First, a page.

Description Usage Arguments Value Methods Note Author(s) See Also Examples

consistent spatial overlay for points, grids and polygons: at the spatial locations of object x retrieves the indexes or attributes from spatial object y

1 2 |

`x` |
geometry (locations) of the queries |

`y` |
layer from which the geometries or attributes are queried |

`returnList` |
logical; see value |

`fn` |
(optional) a function; see value |

`...` |
arguments passed on to function |

If `y`

is only geometry an object of length `length(x)`

.
If `returnList`

is FALSE, a vector with the (first) index
of `y`

for each geometry (point, grid cell centre, polygon
or lines) in `x`

. if `returnList`

is TRUE, a list of
length `length(x)`

, with list element `i`

the vector of
all indices of the geometries in `y`

that correspond to the
$i$-th geometry in `x`

.

If `y`

has attribute data, attribute data are
returned. `returnList`

is FALSE, a `data.frame`

with
number of rows equal to `length(x)`

is returned, if it is
TRUE a list with `length(x)`

elements is returned, with a
list element the `data.frame`

elements of all geometries in
`y`

that correspond to that element of `x`

.

- x = "SpatialPoints", y = "SpatialPolygons"
returns a numeric vector of length equal to the number of points; the number is the index (number) of the polygon of

`y`

in which a point falls; NA denotes the point does not fall in a polygon; if a point falls in multiple polygons, the last polygon is recorded.- x = "SpatialPointsDataFrame", y = "SpatialPolygons"
equal to the previous method, except that an argument

`fn=xxx`

is allowed, e.g.`fn = mean`

which will then report a data.frame with the mean attribute values of the`x`

points falling in each polygon (set) of`y`

- x = "SpatialPoints", y = "SpatialPolygonsDataFrame"
returns a data.frame of the second argument with row entries corresponding to the first argument

- x = "SpatialPolygons", y = "SpatialPoints"
returns the polygon index of points in

`y`

; if`x`

is a`SpatialPolygonsDataFrame`

, a data.frame with rows from`x`

corresponding to points in`y`

is returned.- x = "SpatialGridDataFrame", y = "SpatialPoints"
returns object of class SpatialPointsDataFrame with grid attribute values x at spatial point locations y; NA for NA grid cells or points outside grid, and NA values on NA grid cells.

- x = "SpatialGrid", y = "SpatialPoints"
returns grid values x at spatial point locations y; NA for NA grid cells or points outside the grid

- x = "SpatialPixelsDataFrame", y = "SpatialPoints"
returns grid values x at spatial point locations y; NA for NA grid cells or points outside the grid

- x = "SpatialPixels", y = "SpatialPoints"
returns grid values x at spatial point locations y; NA for NA grid cells or points outside the grid

- x = "SpatialPoints", y = "SpatialGrid"
xx

- x = "SpatialPoints", y = "SpatialGridDataFrame"
xx

- x = "SpatialPoints", y = "SpatialPixels"
xx

- x = "SpatialPoints", y = "SpatialPixelsDataFrame"
xx

- x = "SpatialPolygons", y = "SpatialGridDataFrame"
xx

`over`

can be seen as a left outer join in SQL; the
match is a spatial intersection.

points on a polygon boundary and points corresponding to a polygon vertex are considered to be inside the polygon.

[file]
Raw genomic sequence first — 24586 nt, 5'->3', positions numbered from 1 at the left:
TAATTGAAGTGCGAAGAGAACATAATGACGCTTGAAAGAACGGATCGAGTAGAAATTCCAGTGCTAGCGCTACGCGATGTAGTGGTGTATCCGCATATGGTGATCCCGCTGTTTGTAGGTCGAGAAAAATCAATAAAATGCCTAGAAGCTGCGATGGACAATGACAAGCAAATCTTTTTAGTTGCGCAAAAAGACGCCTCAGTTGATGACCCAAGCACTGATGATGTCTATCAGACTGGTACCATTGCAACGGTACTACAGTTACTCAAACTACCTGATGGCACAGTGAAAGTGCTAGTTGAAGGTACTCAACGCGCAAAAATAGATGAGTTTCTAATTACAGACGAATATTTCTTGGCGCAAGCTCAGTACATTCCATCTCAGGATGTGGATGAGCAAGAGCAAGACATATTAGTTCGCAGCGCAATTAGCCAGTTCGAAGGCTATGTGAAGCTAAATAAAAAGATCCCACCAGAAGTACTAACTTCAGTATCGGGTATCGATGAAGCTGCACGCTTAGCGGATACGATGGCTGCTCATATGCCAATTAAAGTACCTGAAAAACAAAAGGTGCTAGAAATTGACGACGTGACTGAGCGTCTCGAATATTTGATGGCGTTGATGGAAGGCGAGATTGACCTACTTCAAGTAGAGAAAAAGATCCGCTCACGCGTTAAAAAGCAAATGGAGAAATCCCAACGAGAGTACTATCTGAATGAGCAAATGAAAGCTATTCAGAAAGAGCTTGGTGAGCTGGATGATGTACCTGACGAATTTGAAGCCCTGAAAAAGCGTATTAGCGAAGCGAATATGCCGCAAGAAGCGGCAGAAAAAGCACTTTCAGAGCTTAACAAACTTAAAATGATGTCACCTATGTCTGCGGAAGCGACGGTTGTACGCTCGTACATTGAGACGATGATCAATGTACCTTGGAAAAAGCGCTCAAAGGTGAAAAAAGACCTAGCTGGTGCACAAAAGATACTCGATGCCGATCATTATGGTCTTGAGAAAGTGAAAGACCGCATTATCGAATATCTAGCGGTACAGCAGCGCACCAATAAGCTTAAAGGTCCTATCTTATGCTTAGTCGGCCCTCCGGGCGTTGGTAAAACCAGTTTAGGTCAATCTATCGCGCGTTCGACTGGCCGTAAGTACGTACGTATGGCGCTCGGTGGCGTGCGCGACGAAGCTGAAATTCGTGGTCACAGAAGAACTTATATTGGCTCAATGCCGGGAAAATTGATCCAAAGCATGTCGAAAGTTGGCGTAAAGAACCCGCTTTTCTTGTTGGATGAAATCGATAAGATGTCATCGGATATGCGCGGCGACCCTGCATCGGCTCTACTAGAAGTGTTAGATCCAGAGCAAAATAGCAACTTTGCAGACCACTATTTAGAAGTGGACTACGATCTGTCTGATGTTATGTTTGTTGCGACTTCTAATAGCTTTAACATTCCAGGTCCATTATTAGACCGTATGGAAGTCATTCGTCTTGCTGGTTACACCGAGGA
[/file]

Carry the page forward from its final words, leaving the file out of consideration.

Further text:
These methods assume that pixels and grid cells are never
overlapping; for objects of class `SpatialPixels`

this is
not guaranteed.

`over`

methods that involve `SpatialLines`

objects, or
pairs of `SpatialPolygons`

require package `rgeos`

,
and use gIntersects.

Edzer Pebesma, [email protected]

point.in.polygon, package gIntersects

1 2 3 4 5 6 7 8 9 10 11 12 13 14 15 16 17 18 19 20 21 22 23 24 25 26 27 28 29 30 31 32 33 34 35 36 37 38 39 40 41 42 43 44 45 46 47 48 49 50 51 52 53 54 55 56 | ```
r1 = cbind(c(180114, 180553, 181127, 181477, 181294, 181007, 180409,
180162, 180114), c(332349, 332057, 332342, 333250, 333558, 333676,
332618, 332413, 332349))
r2 = cbind(c(180042, 180545, 180553, 180314, 179955, 179142, 179437,
179524, 179979, 180042), c(332373, 332026, 331426, 330889, 330683,
331133, 331623, 332152, 332357, 332373))
r3 = cbind(c(179110, 179907, 180433, 180712, 180752, 180329, 179875,
179668, 179572, 179269, 178879, 178600, 178544, 179046, 179110),
c(331086, 330620, 330494, 330265, 330075, 330233, 330336, 330004,
329783, 329665, 329720, 329933, 330478, 331062, 331086))
r4 = cbind(c(180304, 180403,179632,179420,180304),
c(332791, 333204, 333635, 333058, 332791))
sr1=Polygons(list(Polygon(r1)),"r1")
sr2=Polygons(list(Polygon(r2)),"r2")
sr3=Polygons(list(Polygon(r3)),"r3")
sr4=Polygons(list(Polygon(r4)),"r4")
sr=SpatialPolygons(list(sr1,sr2,sr3,sr4))
srdf=SpatialPolygonsDataFrame(sr, data.frame(cbind(1:4,5:2),
row.names=c("r1","r2","r3","r4")))
data(meuse)
coordinates(meuse) = ~x+y
# plot(meuse)
polygon(r1)
polygon(r2)
polygon(r3)
polygon(r4)
# retrieve mean heavy metal concentrations per polygon:
over(sr, meuse[,1:4], fn = mean)
# return the number of points in each polygon:
sapply(over(sr, geometry(meuse), returnList = TRUE), length)
data(meuse.grid)
coordinates(meuse.grid) = ~x+y
gridded(meuse.grid) = TRUE
over(sr, geometry(meuse))
over(sr, meuse)
over(sr, geometry(meuse), returnList = TRUE)
over(sr, meuse, returnList = TRUE)
over(meuse, sr)
over(meuse, srdf)
# same thing, with grid:
over(sr, meuse.grid)
over(sr, meuse.grid, fn = mean)
over(sr, meuse.grid, returnList = TRUE)
over(meuse.grid, sr)
over(meuse.grid, srdf, fn = mean)
over(as(meuse.grid, "SpatialPoints"), sr)
over(as(meuse.grid, "SpatialPoints"), srdf)
``` |

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